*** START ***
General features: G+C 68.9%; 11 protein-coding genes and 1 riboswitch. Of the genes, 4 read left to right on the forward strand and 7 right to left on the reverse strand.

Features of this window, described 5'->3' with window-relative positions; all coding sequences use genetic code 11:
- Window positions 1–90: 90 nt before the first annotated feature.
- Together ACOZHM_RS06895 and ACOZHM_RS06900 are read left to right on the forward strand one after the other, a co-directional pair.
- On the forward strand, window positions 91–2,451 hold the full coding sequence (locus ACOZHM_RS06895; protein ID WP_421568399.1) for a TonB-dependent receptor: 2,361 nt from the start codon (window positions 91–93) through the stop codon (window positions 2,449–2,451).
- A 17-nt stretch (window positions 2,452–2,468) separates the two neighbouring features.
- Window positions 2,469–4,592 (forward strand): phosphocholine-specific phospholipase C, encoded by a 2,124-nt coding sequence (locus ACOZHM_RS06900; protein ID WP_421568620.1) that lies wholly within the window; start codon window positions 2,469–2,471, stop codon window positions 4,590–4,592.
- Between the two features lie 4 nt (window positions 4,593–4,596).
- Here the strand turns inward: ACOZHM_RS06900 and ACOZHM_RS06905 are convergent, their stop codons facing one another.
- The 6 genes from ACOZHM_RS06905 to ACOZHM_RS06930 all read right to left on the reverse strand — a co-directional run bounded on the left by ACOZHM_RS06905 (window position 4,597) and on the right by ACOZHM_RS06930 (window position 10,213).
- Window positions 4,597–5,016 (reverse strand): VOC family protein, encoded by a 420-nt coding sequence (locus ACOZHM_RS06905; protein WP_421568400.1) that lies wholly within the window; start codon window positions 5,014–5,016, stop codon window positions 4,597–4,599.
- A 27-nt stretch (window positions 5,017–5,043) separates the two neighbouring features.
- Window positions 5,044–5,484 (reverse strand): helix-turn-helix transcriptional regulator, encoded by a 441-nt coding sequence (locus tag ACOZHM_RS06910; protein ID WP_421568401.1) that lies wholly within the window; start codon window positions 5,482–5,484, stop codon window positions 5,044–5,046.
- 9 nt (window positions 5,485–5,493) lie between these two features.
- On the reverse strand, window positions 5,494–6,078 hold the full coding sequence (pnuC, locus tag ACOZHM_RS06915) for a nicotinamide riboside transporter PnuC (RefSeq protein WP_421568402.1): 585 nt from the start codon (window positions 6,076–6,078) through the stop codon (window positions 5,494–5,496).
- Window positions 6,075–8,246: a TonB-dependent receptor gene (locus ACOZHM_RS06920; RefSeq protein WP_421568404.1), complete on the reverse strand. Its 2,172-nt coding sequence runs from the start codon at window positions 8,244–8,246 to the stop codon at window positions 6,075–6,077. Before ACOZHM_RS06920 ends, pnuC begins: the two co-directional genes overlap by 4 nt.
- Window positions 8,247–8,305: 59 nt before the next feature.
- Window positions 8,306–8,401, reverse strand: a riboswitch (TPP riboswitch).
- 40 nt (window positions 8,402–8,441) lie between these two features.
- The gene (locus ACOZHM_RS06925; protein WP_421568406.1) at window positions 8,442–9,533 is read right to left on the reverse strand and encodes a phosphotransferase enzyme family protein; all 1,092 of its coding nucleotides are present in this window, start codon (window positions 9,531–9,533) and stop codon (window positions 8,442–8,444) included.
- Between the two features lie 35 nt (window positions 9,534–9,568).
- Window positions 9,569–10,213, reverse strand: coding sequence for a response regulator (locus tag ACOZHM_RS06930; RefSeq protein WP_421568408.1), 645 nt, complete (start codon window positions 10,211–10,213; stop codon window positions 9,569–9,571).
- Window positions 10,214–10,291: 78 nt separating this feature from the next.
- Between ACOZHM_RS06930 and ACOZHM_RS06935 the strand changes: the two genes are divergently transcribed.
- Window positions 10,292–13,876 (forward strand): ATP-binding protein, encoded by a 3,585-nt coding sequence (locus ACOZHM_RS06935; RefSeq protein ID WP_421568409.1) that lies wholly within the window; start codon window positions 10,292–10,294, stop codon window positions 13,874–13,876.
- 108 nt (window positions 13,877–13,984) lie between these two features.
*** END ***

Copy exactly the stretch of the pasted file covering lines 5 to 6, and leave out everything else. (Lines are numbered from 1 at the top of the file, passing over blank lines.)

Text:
- On the forward strand, window positions 91–2,451 hold the full coding sequence (locus ACOZHM_RS06895; protein ID WP_421568399.1) for a TonB-dependent receptor: 2,361 nt from the start codon (window positions 91–93) through the stop codon (window positions 2,449–2,451).
- A 17-nt stretch (window positions 2,452–2,468) separates the two neighbouring features.